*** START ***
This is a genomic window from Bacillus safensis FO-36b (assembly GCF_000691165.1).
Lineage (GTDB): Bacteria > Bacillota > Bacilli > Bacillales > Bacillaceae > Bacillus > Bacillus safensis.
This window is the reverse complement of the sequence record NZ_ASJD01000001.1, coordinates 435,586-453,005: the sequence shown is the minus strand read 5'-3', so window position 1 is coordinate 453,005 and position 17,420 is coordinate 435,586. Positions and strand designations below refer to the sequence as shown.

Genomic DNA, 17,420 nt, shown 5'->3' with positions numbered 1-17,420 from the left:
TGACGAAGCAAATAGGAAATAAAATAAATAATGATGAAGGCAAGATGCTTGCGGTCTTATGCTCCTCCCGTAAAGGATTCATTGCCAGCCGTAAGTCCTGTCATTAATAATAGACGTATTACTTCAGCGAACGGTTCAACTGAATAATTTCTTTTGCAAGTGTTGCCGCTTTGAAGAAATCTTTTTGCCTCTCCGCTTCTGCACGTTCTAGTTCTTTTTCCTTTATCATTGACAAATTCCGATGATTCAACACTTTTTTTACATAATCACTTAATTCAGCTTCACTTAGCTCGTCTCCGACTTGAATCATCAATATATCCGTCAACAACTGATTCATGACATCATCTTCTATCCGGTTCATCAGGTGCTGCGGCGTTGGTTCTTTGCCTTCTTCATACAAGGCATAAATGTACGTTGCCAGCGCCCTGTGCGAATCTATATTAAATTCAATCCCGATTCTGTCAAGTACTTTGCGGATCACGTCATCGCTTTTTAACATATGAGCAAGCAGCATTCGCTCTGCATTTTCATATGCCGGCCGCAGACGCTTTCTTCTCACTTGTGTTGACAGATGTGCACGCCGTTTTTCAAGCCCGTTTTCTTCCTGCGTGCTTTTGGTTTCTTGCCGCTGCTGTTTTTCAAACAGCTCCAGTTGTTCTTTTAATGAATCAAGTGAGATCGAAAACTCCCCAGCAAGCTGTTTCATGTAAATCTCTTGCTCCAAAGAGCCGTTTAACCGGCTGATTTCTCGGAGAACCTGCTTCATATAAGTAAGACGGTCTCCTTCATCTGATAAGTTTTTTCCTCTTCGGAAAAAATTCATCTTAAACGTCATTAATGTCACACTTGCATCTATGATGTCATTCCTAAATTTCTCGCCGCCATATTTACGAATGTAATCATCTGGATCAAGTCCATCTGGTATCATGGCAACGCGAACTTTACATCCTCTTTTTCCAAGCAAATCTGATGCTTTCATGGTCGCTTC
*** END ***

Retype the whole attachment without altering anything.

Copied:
This is a genomic window from Bacillus safensis FO-36b (assembly GCF_000691165.1).
Lineage (GTDB): Bacteria > Bacillota > Bacilli > Bacillales > Bacillaceae > Bacillus > Bacillus safensis.
This window is the reverse complement of the sequence record NZ_ASJD01000001.1, coordinates 435,586-453,005: the sequence shown is the minus strand read 5'-3', so window position 1 is coordinate 453,005 and position 17,420 is coordinate 435,586. Positions and strand designations below refer to the sequence as shown.

Genomic DNA, 17,420 nt, shown 5'->3' with positions numbered 1-17,420 from the left:
TGACGAAGCAAATAGGAAATAAAATAAATAATGATGAAGGCAAGATGCTTGCGGTCTTATGCTCCTCCCGTAAAGGATTCATTGCCAGCCGTAAGTCCTGTCATTAATAATAGACGTATTACTTCAGCGAACGGTTCAACTGAATAATTTCTTTTGCAAGTGTTGCCGCTTTGAAGAAATCTTTTTGCCTCTCCGCTTCTGCACGTTCTAGTTCTTTTTCCTTTATCATTGACAAATTCCGATGATTCAACACTTTTTTTACATAATCACTTAATTCAGCTTCACTTAGCTCGTCTCCGACTTGAATCATCAATATATCCGTCAACAACTGATTCATGACATCATCTTCTATCCGGTTCATCAGGTGCTGCGGCGTTGGTTCTTTGCCTTCTTCATACAAGGCATAAATGTACGTTGCCAGCGCCCTGTGCGAATCTATATTAAATTCAATCCCGATTCTGTCAAGTACTTTGCGGATCACGTCATCGCTTTTTAACATATGAGCAAGCAGCATTCGCTCTGCATTTTCATATGCCGGCCGCAGACGCTTTCTTCTCACTTGTGTTGACAGATGTGCACGCCGTTTTTCAAGCCCGTTTTCTTCCTGCGTGCTTTTGGTTTCTTGCCGCTGCTGTTTTTCAAACAGCTCCAGTTGTTCTTTTAATGAATCAAGTGAGATCGAAAACTCCCCAGCAAGCTGTTTCATGTAAATCTCTTGCTCCAAAGAGCCGTTTAACCGGCTGATTTCTCGGAGAACCTGCTTCATATAAGTAAGACGGTCTCCTTCATCTGATAAGTTTTTTCCTCTTCGGAAAAAATTCATCTTAAACGTCATTAATGTCACACTTGCATCTATGATGTCATTCCTAAATTTCTCGCCGCCATATTTACGAATGTAATCATCTGGATCAAGTCCATCTGGTATCATGGCAACGCGAACTTTACATCCTCTTTTTCCAAGCAAATCTGATGCTTTCATGGTCGCTTC